Regardless of which version is accurate–or if there’s a bit of truth to both–the nationwide Kentucky for Christmas marketing campaign was a smash success. KFC for Christmas quickly became a tradition across Japan that lives on to this day.

Since its original launch, KFC Japan’s Christmas campaign has continued to evolve over the years to include Colonel Sanders statues dressed in Santa attire outside restaurants across the country and Christmas-exclusive menu items like a premium roast chicken and chicken stuffed with cheese and mushrooms.

KFC Japan starts advertising and taking preorders and reservations for its holiday specials as early as late October to get the country excited for the upcoming Christmas season. The famous party bucket also changes each year, featuring different side options, a new festive bucket design and comes with a commemorative plate inside.

The weeks leading up to Christmas are when KFC Japan sees their highest sales of the entire year, with December 24 being the busiest day of the year – ten times busier than KFC Japan’s annual average. Those who don’t preorder their party buckets weeks or months in advance will encounter lengthy lines to score an order. Every Christmas, an estimated 3.6 million Japanese families get their holiday meal from KFC. Judging by the ubiquity of fried chicken sold at convenience stores and virtually everywhere else, tens of millions more are eating fried chicken elsewhere.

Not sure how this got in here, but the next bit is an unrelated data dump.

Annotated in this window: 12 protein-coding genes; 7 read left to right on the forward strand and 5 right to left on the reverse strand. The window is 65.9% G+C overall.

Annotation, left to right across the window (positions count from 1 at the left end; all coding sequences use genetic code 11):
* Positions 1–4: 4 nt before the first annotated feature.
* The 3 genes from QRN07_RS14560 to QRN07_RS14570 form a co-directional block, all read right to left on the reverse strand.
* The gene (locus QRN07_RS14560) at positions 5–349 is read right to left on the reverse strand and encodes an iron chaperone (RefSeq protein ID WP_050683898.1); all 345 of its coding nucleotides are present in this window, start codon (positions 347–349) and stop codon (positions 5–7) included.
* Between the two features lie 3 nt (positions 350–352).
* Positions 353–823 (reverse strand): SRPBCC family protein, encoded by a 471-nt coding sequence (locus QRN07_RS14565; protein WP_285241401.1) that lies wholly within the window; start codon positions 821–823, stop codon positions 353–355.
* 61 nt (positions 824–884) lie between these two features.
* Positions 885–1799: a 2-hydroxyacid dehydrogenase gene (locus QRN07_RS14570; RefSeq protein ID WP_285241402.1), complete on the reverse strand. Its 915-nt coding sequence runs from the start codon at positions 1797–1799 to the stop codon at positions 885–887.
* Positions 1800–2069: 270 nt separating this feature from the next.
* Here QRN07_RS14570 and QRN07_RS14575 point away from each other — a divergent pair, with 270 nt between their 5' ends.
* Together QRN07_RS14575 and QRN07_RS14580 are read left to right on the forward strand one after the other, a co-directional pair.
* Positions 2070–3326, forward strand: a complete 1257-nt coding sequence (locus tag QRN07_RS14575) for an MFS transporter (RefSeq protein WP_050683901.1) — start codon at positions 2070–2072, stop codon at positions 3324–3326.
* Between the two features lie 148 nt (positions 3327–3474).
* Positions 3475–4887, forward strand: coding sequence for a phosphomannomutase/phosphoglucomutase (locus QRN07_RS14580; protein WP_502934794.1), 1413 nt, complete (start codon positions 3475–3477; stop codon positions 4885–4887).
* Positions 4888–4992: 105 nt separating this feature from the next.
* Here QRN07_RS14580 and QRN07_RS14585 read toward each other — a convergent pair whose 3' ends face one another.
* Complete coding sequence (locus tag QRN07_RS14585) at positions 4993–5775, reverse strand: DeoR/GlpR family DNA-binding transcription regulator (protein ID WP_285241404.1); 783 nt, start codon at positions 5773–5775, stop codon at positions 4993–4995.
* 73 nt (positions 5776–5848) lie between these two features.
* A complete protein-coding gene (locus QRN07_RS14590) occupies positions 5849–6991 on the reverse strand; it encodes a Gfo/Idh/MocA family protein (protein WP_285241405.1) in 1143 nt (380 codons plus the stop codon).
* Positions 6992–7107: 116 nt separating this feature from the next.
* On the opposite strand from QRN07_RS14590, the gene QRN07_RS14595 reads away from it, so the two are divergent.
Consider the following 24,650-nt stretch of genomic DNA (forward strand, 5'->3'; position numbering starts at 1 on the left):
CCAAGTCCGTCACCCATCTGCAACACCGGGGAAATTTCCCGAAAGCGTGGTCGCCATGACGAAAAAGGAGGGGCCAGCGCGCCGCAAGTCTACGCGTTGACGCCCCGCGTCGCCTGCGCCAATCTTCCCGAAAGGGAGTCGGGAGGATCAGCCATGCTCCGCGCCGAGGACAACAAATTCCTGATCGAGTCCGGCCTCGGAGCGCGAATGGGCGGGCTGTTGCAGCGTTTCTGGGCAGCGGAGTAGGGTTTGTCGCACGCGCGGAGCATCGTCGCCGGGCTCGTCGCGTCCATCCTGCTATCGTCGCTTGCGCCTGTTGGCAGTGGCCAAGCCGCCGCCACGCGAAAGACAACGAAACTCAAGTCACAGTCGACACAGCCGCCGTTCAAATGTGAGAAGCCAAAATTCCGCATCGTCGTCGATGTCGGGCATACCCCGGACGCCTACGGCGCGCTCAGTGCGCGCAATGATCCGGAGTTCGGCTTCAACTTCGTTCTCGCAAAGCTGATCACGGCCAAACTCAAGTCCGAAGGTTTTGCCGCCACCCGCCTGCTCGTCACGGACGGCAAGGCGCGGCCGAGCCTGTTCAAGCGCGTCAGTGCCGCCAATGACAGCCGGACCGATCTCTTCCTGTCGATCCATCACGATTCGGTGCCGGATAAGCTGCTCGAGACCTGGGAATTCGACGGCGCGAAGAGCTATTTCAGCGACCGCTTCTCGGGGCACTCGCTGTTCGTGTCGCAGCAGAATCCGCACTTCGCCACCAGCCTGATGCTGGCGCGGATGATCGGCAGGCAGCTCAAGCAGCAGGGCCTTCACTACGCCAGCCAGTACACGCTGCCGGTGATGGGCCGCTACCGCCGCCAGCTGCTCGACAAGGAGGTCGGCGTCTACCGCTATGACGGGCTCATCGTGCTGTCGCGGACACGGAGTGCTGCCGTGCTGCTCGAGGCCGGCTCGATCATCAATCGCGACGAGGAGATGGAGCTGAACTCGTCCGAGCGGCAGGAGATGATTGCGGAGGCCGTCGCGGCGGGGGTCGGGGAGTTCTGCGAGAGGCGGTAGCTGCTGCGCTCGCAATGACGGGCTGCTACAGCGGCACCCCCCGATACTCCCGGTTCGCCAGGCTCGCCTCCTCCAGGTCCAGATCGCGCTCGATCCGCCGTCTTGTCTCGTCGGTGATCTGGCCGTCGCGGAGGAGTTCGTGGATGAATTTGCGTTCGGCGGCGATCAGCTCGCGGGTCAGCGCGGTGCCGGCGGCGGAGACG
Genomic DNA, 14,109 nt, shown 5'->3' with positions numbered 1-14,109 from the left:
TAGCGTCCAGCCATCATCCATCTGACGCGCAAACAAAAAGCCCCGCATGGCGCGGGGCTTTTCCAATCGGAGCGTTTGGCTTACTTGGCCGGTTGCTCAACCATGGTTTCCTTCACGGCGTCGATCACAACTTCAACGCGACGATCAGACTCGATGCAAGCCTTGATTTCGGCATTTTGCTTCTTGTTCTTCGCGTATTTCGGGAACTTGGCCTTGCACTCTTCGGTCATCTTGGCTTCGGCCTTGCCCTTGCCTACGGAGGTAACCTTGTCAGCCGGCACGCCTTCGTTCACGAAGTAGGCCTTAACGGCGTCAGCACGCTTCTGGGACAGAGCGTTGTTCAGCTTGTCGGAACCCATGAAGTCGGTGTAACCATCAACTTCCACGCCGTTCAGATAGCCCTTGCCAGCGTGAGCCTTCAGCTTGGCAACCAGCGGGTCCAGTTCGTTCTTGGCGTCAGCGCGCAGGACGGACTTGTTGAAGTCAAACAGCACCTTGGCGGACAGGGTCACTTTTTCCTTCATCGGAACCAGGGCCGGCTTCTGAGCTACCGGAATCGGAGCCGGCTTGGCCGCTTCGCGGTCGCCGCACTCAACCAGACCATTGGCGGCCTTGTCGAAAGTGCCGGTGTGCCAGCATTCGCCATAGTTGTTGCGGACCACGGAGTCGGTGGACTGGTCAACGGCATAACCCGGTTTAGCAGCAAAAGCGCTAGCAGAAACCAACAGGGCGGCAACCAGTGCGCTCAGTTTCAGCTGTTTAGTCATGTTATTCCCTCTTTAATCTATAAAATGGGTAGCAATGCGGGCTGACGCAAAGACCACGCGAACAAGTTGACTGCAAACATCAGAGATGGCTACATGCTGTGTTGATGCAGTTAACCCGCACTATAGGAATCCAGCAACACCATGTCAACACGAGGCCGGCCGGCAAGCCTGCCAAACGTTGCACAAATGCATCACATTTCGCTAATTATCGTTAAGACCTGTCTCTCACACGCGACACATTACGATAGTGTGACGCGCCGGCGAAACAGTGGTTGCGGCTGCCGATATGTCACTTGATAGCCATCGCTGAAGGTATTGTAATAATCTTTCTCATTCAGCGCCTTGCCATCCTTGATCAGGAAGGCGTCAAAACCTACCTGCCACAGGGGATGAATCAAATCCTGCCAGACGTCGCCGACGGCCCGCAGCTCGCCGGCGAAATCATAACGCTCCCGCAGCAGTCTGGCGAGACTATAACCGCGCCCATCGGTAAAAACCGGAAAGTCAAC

Here’s the official site for Kentucky Christmas 2023. This site is also in Japanese, but again, it’s entirely visual. It’ll give you an idea not just of the fried chicken buckets on offer, but also the sides, desserts, and ‘premium series’ (some of which looks similar to what Western households eat for the holidays).

Bringing all of these Japanese Christmas traditions together and adding even more Americanized and distinctly Disney flair are Tokyo Disneyland and DisneySea. Being huge Disney fans and former Tokyo Disney Resort Annual Passholders, we’ve spent a ton of time in both parks during the Christmas season.

The thing that struck us the most our first time visiting Tokyo Disneyland at Christmas was the popularity of the date nights. Everything else was fairly familiar–decorations, character, costumes, seasonal entertainment, and attraction overlays all happen at Disneyland in California, too. What doesn’t happen is guests getting dressed up in classy outfits–often punctuated by a novelty Disney character hat. (Nothing quite like seeing a guest in a sport coat or gorgeous dress, wearing a plush Toy Story alien on their head.)

Both parks are incredibly popular during the holiday season, but this dynamic is even more noticeable at Tokyo DisneySea. Since it first opened, Tokyo DisneySea has been marketed in Japan as the more mature foil to Tokyo Disneyland, aimed at adults and the older population. This is evident in some of the beautiful marketing the park has used over the years in Japan.